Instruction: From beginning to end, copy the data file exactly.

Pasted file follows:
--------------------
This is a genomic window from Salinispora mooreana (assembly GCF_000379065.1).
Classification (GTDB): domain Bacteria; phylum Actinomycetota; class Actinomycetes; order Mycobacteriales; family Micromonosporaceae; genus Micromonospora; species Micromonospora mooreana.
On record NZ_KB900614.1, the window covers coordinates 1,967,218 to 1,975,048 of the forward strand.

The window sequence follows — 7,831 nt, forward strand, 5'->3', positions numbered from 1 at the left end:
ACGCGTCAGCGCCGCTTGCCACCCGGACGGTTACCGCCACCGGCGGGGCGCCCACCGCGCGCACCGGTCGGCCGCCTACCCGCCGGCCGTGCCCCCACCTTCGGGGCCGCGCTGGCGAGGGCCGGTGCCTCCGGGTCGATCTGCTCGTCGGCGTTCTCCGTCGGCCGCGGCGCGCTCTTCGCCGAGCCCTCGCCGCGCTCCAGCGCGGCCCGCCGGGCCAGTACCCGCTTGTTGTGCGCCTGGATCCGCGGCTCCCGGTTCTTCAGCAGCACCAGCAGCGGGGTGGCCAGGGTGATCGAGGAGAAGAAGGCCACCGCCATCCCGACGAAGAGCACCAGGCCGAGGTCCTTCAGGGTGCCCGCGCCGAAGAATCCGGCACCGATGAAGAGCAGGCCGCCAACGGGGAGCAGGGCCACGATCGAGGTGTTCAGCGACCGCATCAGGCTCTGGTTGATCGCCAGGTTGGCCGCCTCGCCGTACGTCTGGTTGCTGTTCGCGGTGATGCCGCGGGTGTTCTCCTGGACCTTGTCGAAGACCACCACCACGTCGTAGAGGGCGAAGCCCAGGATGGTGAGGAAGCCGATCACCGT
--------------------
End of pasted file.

This is a genomic window from Salinispora mooreana (assembly GCF_000379065.1).
Classification (GTDB): domain Bacteria; phylum Actinomycetota; class Actinomycetes; order Mycobacteriales; family Micromonosporaceae; genus Micromonospora; species Micromonospora mooreana.
On record NZ_KB900614.1, the window covers coordinates 1,967,218 to 1,975,048 of the forward strand.

The window sequence follows — 7,831 nt, forward strand, 5'->3', positions numbered from 1 at the left end:
ACGCGTCAGCGCCGCTTGCCACCCGGACGGTTACCGCCACCGGCGGGGCGCCCACCGCGCGCACCGGTCGGCCGCCTACCCGCCGGCCGTGCCCCCACCTTCGGGGCCGCGCTGGCGAGGGCCGGTGCCTCCGGGTCGATCTGCTCGTCGGCGTTCTCCGTCGGCCGCGGCGCGCTCTTCGCCGAGCCCTCGCCGCGCTCCAGCGCGGCCCGCCGGGCCAGTACCCGCTTGTTGTGCGCCTGGATCCGCGGCTCCCGGTTCTTCAGCAGCACCAGCAGCGGGGTGGCCAGGGTGATCGAGGAGAAGAAGGCCACCGCCATCCCGACGAAGAGCACCAGGCCGAGGTCCTTCAGGGTGCCCGCGCCGAAGAATCCGGCACCGATGAAGAGCAGGCCGCCAACGGGGAGCAGGGCCACGATCGAGGTGTTCAGCGACCGCATCAGGCTCTGGTTGATCGCCAGGTTGGCCGCCTCGCCGTACGTCTGGTTGCTGTTCGCGGTGATGCCGCGGGTGTTCTCCTGGACCTTGTCGAAGACCACCACCACGTCGTAGAGGGCGAAGCCCAGGATGGTGAGGAAGCCGATCACCGT